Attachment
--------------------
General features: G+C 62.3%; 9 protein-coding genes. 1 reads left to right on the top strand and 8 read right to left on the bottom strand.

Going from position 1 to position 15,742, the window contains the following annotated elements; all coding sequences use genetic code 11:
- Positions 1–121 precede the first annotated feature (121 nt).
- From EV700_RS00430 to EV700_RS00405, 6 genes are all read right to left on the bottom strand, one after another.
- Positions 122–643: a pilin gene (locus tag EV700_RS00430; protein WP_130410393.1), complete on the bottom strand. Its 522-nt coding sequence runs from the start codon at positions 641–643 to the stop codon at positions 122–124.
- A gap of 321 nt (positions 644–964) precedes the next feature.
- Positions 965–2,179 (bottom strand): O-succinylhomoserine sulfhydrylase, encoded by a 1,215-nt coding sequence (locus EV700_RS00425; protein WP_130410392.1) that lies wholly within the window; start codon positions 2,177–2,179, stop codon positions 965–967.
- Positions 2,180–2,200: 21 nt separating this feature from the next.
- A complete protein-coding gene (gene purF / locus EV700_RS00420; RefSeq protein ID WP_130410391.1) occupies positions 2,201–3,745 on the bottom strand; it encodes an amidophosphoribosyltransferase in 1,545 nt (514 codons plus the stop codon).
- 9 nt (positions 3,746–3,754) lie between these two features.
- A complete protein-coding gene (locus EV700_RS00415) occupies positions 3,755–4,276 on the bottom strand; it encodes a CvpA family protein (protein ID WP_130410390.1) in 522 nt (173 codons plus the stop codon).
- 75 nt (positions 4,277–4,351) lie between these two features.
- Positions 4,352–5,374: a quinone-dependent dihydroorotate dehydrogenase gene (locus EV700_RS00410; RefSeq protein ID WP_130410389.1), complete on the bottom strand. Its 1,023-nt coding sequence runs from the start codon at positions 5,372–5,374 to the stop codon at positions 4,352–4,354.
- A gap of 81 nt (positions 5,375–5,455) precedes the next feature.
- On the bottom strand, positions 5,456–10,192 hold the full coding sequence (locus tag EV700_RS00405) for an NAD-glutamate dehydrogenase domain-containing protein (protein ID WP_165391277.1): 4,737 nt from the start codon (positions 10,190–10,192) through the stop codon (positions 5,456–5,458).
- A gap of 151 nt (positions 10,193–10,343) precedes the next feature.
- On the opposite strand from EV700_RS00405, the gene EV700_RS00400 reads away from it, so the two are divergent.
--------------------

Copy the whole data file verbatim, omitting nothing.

General features: G+C 62.3%; 9 protein-coding genes. 1 reads left to right on the top strand and 8 read right to left on the bottom strand.

Going from position 1 to position 15,742, the window contains the following annotated elements; all coding sequences use genetic code 11:
- Positions 1–121 precede the first annotated feature (121 nt).
- From EV700_RS00430 to EV700_RS00405, 6 genes are all read right to left on the bottom strand, one after another.
- Positions 122–643: a pilin gene (locus tag EV700_RS00430; protein WP_130410393.1), complete on the bottom strand. Its 522-nt coding sequence runs from the start codon at positions 641–643 to the stop codon at positions 122–124.
- A gap of 321 nt (positions 644–964) precedes the next feature.
- Positions 965–2,179 (bottom strand): O-succinylhomoserine sulfhydrylase, encoded by a 1,215-nt coding sequence (locus EV700_RS00425; protein WP_130410392.1) that lies wholly within the window; start codon positions 2,177–2,179, stop codon positions 965–967.
- Positions 2,180–2,200: 21 nt separating this feature from the next.
- A complete protein-coding gene (gene purF / locus EV700_RS00420; RefSeq protein ID WP_130410391.1) occupies positions 2,201–3,745 on the bottom strand; it encodes an amidophosphoribosyltransferase in 1,545 nt (514 codons plus the stop codon).
- 9 nt (positions 3,746–3,754) lie between these two features.
- A complete protein-coding gene (locus EV700_RS00415) occupies positions 3,755–4,276 on the bottom strand; it encodes a CvpA family protein (protein ID WP_130410390.1) in 522 nt (173 codons plus the stop codon).
- 75 nt (positions 4,277–4,351) lie between these two features.
- Positions 4,352–5,374: a quinone-dependent dihydroorotate dehydrogenase gene (locus EV700_RS00410; RefSeq protein ID WP_130410389.1), complete on the bottom strand. Its 1,023-nt coding sequence runs from the start codon at positions 5,372–5,374 to the stop codon at positions 4,352–4,354.
- A gap of 81 nt (positions 5,375–5,455) precedes the next feature.
- On the bottom strand, positions 5,456–10,192 hold the full coding sequence (locus tag EV700_RS00405) for an NAD-glutamate dehydrogenase domain-containing protein (protein ID WP_165391277.1): 4,737 nt from the start codon (positions 10,190–10,192) through the stop codon (positions 5,456–5,458).
- A gap of 151 nt (positions 10,193–10,343) precedes the next feature.
- On the opposite strand from EV700_RS00405, the gene EV700_RS00400 reads away from it, so the two are divergent.